Ragnarok is quirk and pizzazz in primary colors. It’s one-liners on trash planets run by Jeff Goldblum. It’s humor and clash and straight rock and roll. It’s meant to be fun.The beauty of current Marvel films, still solid in story, is that they don’t take themselves too seriously. The pure cadence of Goldblum’s speech sets the tone for Thor’s third in the Marvel regime. Perhaps the Pratt playful dialogue of Guardians is contagious and they knew they’d need to bridge that gap before Infinity War.In Norse myth, Ragnarok is the famous end game as prophesied in dreams. It is the end of Asgard, and it specifies the deaths of each member of Odin’s household, including Thor. Novelist Neil Gaiman recently released his book “Norse Mythology” which offers short stories detailing the lore of Thor, the hijinks of Loki, the double-sided nature of the All-father Odin, the true evil nature of Hela the goddess of death, the wisdom of Heimdall, the details of Ragnorok, and more. It’s brilliant.Thor operates with different tools, as a god. His super strength, second only to his chiseled abs, helps him to defeat evil forces like frost giants that threaten his community. With the loss of his hammer, poor Thor is displaced and forced into the gladiatorial ring. He must escape, form a new team, and rescue Asgard before his long-lost sister destroys everything he spent his life protecting.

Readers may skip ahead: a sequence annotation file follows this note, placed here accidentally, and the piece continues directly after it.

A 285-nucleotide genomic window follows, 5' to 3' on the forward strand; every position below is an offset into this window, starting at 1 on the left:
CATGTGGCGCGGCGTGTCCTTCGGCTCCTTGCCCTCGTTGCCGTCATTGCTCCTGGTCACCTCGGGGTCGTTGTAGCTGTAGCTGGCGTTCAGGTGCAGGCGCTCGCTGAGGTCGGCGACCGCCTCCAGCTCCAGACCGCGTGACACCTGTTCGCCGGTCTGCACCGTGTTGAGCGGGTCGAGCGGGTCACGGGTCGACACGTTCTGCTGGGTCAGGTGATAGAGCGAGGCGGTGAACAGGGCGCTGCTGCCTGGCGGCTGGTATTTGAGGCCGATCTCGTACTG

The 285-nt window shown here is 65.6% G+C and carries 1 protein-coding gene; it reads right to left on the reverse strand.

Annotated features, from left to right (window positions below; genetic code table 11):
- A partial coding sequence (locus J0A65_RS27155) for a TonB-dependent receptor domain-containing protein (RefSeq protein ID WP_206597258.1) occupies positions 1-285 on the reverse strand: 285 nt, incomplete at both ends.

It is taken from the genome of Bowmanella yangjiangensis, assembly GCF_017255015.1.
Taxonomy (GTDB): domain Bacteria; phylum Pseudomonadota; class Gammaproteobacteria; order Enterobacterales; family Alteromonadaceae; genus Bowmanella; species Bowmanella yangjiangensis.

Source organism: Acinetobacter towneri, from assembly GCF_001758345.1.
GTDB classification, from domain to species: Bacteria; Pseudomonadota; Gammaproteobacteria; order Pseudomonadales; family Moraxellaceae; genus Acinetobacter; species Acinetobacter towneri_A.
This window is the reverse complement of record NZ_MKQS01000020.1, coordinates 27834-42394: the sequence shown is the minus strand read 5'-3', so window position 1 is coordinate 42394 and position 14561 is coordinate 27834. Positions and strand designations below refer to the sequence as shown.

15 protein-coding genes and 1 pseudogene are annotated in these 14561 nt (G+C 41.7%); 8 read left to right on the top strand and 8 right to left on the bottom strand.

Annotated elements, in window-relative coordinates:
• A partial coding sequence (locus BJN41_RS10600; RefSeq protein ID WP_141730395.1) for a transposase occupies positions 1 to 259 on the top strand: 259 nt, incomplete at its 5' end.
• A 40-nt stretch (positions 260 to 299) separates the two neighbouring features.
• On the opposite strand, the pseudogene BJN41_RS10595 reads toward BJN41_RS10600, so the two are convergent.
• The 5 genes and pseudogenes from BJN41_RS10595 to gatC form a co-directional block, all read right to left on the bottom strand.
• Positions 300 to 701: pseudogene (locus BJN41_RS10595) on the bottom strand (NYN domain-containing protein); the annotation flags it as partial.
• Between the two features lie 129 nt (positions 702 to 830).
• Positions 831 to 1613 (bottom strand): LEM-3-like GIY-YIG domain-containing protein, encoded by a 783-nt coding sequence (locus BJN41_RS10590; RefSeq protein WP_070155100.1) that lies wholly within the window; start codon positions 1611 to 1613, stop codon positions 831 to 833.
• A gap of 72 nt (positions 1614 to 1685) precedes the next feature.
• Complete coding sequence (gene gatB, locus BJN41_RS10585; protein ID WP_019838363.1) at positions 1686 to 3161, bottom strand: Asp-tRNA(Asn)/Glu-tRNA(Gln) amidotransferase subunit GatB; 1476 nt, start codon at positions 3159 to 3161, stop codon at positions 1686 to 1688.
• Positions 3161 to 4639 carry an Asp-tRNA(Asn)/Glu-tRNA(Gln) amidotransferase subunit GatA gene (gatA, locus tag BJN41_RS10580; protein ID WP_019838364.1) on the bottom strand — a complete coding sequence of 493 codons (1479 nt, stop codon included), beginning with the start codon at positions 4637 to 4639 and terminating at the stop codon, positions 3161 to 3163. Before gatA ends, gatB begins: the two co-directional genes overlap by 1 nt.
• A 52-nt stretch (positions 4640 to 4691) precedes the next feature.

Unlike the deities of Greek mythology who fear nothing as they play dice with mortal humanity, Norse gods know that their days are numbered. Life is therefore more precious, purposed; it’s a battle worth fighting. And if you’ve been riding the Marvel train all along, you’ll probably agree that this is a film worth seeing.